The Bulgarian Constitution provides more robust protection for citizens’ correspondence than EU law.  While EU law allows limitations on fundamental rights for public interests, the Bulgarian Constitution (Article 34) limits the inviolability of correspondence only with a judge’s authorization, specifically for uncovering or preventing serious criminal offenses.  The Court notes that under Article 15 of the Bulgarian Competition Act and Article 101 TFEU, prohibited agreements, although serious competition law infringements are not considered criminal offenses under the Bulgarian Criminal Code.

Consequently, according to the referring Court, it cannot be assessed whether such a restriction provided for by law, regardless of the public, governmental, or other overriding interest that it is intended to serve, is proportionate and reasonable.  The referring Court states that it must respect the primacy of EU law over national law but without prejudice to the stronger guarantees (compared to EU law) contained in the Bulgarian Constitution to protect the citizen’s right to freedom and confidentiality of correspondence.

Privacy Protection During Unannounced Inspections in Domestic Legislation

The issue of privacy protection during the dawn raid has arisen in domestic practice, specifically in the interpretation of the provisions of the Serbian Competition Act.  Article 53 of the Serbian Competition Act provides for the so-called unannounced inspection, modeled after the dawn raid in EU legislation, involving a sudden control of premises, data, and items.  A highly controversial issue regarding the unannounced inspection has emerged, which, as we have seen, can significantly intrude upon individuals’ privacy.

According to legal formulation in the Serbian Competition Act, such unannounced inspections can be carried out without a court decision, the presence of witnesses, or prior or subsequent notification to the court.  The decision to carry out unannounced inspections is anchored solely on the administrative procedure conducted by the Serbian Competition Authority.  This legal provision directly contradicts the guarantees of inviolability of the home contained in Article 40 of the Constitution of the Republic of Serbia, as well as Article 8 (Right to respect for private and family life) of the European Convention on Human Rights (“ECHR“) and the binding practice of the Strasbourg Court (“ECtHR“).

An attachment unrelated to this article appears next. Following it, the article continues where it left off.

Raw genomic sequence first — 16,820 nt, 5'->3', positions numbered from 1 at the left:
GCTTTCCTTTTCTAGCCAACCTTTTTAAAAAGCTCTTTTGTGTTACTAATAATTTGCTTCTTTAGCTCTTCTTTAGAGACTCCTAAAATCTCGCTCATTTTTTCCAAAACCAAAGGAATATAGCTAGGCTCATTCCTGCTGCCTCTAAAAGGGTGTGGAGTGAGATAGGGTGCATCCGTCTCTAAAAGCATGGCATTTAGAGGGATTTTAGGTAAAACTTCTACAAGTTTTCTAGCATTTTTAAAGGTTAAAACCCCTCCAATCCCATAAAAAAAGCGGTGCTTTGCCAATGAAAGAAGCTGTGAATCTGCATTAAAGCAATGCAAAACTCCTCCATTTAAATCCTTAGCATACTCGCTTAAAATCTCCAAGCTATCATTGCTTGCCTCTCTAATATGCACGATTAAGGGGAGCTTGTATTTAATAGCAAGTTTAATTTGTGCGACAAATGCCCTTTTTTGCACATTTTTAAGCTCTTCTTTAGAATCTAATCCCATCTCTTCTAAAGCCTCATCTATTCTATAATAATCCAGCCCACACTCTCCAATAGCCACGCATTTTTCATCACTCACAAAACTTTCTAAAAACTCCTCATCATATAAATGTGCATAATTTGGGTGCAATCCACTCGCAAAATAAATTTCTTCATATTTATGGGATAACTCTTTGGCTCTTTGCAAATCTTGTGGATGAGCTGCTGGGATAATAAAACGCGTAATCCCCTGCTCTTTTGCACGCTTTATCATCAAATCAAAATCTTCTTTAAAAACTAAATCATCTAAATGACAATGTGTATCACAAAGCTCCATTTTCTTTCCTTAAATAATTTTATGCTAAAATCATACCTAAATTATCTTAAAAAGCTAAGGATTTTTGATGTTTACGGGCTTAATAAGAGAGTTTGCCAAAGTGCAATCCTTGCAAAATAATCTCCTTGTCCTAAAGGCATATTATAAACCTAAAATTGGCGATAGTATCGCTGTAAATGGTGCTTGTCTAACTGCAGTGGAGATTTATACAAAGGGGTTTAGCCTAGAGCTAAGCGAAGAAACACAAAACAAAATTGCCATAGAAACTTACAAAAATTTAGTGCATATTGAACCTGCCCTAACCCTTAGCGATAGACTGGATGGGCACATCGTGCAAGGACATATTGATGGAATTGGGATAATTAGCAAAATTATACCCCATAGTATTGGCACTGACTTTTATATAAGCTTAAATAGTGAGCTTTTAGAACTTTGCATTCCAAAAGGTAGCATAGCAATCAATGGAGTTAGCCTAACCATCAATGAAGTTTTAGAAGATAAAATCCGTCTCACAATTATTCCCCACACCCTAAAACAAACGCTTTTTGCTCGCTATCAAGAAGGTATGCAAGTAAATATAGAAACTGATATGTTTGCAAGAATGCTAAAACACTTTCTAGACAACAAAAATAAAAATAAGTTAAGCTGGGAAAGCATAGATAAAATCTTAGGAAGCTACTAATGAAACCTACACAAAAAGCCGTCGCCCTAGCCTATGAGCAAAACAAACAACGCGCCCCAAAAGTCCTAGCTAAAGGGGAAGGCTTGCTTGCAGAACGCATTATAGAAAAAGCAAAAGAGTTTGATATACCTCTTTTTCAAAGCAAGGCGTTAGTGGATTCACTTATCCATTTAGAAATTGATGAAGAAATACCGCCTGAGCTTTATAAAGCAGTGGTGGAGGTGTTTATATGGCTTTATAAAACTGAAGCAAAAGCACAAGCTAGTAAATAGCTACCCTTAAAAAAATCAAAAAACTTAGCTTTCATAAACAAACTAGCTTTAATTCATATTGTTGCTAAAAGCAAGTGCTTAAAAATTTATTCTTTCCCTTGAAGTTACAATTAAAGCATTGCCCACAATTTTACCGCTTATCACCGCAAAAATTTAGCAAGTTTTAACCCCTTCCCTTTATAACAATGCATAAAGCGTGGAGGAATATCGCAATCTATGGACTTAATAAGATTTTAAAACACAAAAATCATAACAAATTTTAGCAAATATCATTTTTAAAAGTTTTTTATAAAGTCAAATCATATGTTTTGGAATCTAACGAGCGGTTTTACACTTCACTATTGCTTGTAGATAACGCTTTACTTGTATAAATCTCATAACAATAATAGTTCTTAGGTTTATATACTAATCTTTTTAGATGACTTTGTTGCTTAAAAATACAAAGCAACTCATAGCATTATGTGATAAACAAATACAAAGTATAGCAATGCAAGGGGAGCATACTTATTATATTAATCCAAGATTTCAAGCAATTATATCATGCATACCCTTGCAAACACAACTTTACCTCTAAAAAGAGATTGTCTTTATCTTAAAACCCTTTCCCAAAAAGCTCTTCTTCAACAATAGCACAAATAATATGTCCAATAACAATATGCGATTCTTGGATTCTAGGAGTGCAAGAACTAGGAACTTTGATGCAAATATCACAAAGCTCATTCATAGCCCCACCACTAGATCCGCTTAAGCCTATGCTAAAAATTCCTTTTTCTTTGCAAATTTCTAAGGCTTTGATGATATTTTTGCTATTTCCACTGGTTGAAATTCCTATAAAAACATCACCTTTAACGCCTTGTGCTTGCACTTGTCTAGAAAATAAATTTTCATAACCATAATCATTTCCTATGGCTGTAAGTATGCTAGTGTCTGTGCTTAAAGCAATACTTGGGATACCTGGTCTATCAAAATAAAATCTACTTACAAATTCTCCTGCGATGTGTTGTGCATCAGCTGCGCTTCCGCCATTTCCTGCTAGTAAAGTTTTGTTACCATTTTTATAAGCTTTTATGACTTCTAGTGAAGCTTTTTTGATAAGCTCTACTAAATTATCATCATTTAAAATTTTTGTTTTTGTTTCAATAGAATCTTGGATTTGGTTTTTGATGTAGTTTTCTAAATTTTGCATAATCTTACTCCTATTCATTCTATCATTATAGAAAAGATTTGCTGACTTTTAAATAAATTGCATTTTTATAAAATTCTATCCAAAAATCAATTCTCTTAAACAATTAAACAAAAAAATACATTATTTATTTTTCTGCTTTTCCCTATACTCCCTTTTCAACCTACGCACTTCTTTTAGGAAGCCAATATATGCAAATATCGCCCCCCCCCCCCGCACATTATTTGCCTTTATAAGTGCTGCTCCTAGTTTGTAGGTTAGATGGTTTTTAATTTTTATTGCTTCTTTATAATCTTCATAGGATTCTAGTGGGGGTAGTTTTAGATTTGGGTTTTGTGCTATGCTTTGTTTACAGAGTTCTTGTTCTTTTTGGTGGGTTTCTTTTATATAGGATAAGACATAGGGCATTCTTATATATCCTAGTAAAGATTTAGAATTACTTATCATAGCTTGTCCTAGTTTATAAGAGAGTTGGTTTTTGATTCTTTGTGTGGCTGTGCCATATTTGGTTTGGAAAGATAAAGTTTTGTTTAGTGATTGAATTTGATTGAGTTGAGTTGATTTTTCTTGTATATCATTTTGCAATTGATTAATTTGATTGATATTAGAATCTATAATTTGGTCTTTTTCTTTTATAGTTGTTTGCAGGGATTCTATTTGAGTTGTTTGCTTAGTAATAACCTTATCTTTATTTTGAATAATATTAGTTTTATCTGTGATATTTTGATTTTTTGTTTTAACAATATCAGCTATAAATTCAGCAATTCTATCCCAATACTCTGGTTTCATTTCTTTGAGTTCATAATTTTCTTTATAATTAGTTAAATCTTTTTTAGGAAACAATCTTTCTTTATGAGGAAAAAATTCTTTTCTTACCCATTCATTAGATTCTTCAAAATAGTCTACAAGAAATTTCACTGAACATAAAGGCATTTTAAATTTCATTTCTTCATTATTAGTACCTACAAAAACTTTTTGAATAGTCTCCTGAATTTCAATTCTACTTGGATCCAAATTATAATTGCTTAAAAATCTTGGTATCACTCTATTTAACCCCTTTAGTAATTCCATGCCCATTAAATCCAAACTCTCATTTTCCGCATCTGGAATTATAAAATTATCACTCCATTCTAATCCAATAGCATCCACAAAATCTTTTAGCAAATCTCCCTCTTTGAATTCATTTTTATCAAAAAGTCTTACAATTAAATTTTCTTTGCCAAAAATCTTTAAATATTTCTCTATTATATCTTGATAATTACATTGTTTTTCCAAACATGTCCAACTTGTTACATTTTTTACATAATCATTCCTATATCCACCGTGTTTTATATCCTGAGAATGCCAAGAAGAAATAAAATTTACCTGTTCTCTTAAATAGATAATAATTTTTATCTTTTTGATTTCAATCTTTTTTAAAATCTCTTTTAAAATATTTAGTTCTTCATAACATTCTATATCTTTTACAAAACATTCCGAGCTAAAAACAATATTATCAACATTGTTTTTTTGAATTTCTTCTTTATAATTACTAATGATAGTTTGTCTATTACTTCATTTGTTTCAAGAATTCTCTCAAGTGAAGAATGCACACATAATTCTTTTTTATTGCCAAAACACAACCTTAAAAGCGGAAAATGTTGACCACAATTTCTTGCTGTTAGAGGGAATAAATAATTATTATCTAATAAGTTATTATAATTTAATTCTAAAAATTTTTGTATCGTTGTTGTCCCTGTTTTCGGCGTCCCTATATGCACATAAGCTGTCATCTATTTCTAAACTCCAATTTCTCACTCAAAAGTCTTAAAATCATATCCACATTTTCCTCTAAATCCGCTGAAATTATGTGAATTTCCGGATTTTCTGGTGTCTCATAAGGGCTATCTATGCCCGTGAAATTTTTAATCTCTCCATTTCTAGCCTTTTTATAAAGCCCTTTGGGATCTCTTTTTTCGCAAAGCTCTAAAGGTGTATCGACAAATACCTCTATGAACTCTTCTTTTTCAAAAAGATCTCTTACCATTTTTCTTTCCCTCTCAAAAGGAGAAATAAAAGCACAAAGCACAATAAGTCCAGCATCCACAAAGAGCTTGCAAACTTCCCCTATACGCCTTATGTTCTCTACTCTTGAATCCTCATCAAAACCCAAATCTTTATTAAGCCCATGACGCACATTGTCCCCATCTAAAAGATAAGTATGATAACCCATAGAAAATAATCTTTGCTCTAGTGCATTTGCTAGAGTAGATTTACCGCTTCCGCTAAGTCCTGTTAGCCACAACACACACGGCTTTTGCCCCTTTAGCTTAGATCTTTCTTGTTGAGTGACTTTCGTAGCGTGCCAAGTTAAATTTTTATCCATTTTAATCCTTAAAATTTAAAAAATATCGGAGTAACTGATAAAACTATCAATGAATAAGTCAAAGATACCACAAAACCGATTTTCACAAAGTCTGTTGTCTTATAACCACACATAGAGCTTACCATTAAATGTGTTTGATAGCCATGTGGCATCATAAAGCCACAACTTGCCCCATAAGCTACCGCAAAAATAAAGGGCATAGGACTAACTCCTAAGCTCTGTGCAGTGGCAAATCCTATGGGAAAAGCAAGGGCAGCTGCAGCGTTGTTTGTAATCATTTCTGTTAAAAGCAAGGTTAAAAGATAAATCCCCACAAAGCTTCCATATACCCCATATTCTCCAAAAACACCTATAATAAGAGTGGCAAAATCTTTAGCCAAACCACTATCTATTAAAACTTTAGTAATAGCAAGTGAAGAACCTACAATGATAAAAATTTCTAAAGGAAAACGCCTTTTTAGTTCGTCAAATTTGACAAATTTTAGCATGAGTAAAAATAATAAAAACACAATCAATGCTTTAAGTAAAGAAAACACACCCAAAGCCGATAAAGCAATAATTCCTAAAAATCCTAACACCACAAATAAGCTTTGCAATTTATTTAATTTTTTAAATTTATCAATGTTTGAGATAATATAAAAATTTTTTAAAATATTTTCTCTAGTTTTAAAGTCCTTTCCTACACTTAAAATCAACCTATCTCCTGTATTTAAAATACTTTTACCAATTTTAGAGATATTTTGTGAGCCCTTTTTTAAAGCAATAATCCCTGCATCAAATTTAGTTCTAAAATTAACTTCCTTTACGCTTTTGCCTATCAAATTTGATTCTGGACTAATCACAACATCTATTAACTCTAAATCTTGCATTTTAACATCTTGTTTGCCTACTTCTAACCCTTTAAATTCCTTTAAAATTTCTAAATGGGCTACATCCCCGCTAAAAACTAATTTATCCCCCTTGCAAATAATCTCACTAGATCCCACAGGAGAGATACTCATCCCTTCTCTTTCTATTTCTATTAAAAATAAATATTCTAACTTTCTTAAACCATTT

It is worth noting that this was just one of the contentious issues in the antitrust framework, addressed in the Constitutional challenge of the Competition Act submitted in 2017 by the Bar Association of Serbia, the national bar association, in which the Gecić Law office made a significant contribution.


In the Ronos case, the ECHR faces a pivotal moment, examining the validity of actions by the CPC.  The ongoing proceedings highlight the intricate balance required between antitrust powers and individual privacy rights, particularly in the context of dawn raids.

Ultimately, the CJEU’s decision will shape the future of antitrust enforcement, influencing the delicate interplay between legal authority and individual privacy rights.  The Ronos case is a crucial juncture in defining the boundaries of antitrust powers within the evolving competition law landscape, which will sooner or later resonate in Serbian antitrust law.